The average household is paying an extra $56 a week.

Helen Clark then complains that Kiwis aren't saving enough. It's easy to see why. The government doesn't let them keep enough of their own money to save.

The average household last year paid $21,872 in tax. That's 35 percent of the average household's total income. No wonder they don't save - they don't have any money left after government's taken its whack.

Helen Clark's solution to Kiwis not saving enough is to take even more of their money. She's taking an extra $2 billion a year to stick in the so-called Cullen Fund. That's another $1,300 a year per household.

Helen Clark's solution is to have the government save for everyone.

But she knows that $2 billion is still not enough.

So now government is going to make it easier for us to save. Not by letting us keep more of our own money. But by taking even more. The proposal is for the IRD to take more money out of each worker's pay packet. The IRD will then send that money off to some central administrator who will then invest the money on your behalf.

But it won't be compulsory. The default position is that government will take it. But if you ask not to have it taken and invested for you then you will get to keep up. Notice the presumption: it's for the government to decide what to do with the money you earn unless you nominate otherwise. I wouldn't mind that if that was the rule for The 35 percent of kiwi's money the government is taking now.

And think about this? Once that apparatus is set up, how long will Helen Clark leave it with an opt out? Helen Clark is not into choice. She is into compulsion. And not this: the money to be invested on you behalf is not coming out of any tax reduction - it is coming on top of the money that you already pay in tax. It's an extra impost.

That's Helen Clark's solution to every problem. She simply doesn't trust people with their own money.

Kiwis would be far better off if Helen Clark just allowed them to keep more of what they earned. So too would the economy. We could have more money in our pay packets each week and a more prosperous. I trust Kiwis with the money they earn more than I trust any government with it.

True to form, Helen Clark's approach to crime is to make the police another revenue-gatherer for the government.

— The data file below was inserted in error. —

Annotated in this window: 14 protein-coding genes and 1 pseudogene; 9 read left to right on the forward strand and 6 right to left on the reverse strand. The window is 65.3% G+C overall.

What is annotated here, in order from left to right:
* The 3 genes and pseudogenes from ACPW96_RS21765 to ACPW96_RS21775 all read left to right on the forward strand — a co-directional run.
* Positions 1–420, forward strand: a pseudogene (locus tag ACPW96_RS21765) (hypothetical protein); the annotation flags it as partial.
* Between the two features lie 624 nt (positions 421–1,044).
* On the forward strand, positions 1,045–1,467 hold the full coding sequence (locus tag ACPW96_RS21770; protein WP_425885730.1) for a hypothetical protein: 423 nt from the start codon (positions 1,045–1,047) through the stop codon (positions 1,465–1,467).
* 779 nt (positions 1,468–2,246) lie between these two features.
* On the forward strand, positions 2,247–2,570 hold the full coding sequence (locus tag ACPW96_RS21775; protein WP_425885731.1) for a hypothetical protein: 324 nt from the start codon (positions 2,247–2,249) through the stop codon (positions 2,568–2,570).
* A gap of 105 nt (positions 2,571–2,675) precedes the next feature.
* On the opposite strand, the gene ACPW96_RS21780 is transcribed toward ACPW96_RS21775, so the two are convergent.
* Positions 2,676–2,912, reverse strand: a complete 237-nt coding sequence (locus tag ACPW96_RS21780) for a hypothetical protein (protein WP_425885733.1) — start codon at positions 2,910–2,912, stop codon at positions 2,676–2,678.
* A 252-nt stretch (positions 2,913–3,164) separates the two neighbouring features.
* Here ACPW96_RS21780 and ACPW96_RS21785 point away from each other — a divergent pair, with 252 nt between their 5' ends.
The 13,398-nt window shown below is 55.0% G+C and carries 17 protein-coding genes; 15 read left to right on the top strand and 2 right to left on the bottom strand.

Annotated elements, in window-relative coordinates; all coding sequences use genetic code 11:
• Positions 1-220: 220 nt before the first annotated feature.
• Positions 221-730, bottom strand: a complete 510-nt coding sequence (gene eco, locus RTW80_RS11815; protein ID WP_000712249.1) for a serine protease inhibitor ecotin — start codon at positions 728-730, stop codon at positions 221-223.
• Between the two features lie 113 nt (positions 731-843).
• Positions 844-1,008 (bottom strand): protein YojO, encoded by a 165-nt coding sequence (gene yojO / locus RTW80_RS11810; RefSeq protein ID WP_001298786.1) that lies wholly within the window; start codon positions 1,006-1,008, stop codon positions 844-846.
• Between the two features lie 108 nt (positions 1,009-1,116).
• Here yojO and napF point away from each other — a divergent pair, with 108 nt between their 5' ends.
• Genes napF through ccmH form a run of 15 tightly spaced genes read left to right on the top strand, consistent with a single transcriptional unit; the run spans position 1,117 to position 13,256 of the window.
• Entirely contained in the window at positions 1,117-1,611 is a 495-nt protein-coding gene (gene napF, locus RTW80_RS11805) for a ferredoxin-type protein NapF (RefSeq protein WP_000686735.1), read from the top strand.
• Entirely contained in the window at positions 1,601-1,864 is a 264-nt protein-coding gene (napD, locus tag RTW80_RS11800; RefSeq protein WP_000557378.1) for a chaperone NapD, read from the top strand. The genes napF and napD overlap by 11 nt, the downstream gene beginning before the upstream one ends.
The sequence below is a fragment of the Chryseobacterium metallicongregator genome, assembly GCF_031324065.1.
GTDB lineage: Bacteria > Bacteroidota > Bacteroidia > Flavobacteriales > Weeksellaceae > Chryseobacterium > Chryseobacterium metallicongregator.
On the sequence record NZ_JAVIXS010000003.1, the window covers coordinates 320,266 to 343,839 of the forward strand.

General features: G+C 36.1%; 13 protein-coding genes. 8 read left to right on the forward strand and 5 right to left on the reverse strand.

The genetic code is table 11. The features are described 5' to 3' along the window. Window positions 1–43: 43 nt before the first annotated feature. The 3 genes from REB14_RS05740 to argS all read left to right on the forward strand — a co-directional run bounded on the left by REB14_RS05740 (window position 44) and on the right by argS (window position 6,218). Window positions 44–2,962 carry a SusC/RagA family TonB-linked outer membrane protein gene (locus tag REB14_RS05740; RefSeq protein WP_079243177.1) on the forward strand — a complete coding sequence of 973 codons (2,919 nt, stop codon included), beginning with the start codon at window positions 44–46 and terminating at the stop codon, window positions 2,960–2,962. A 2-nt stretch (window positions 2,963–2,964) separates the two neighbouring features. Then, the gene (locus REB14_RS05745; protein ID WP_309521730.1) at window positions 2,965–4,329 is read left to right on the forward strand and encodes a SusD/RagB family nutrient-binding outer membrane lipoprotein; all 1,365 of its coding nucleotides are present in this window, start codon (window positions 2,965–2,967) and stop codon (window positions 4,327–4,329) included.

I believe that it is a fundamental duty of government to keep people safe from the thugs and the bullies. Helen Clark hopes that photo opportunities and glib answers in Parliament can fix it.

ACT knows the solution is to stop crime from paying.

ACT wants this to be the safest country in the world.

We want the elderly to feel safe in their homes. We want women to feel safe in the streets.

ACT wants the police to catch criminals, not make money for the government.

Helen Clark wants government to "close the gaps" and make for better race relations. Her strategy has probed a total disaster. Her plan was to take more money and spend it "closing the gaps" She's still doing that - but has given up on it ever working. She now believes we can "close the gaps" between Maori and non-Maori with shorter powhiri.

Tariana Turia says that she wants Maori to be independent. But independence doesn't come from clinging to government handouts. There is little hope, and no freedom, when you rely on Helen Clark to fix all your problems.

True independence comes when you stop being a victim of chance, a victim of government, and take responsibility for your own life.

ACT doesn't believe Maori are any less capable than other New Zealanders. That's why we don't believe Maori need special treatment.

Political parties based on race cannot bring people together. They bring division and despair.

We want to settle legitimate Treaty grievances and to let Maori have their day in court. And when the verdict's in, we want to move into the future as a united nation.

ACT trusts the people of New Zealand. Sure, we know we all make mistakes. But we learn from them. That's a difference between people and government. Government never seems to learn.

Commentators have been keen to label the ACT party radical. Maybe they are right. Up against Helen Clark's policies, trusting the people of New Zealand does appear radical.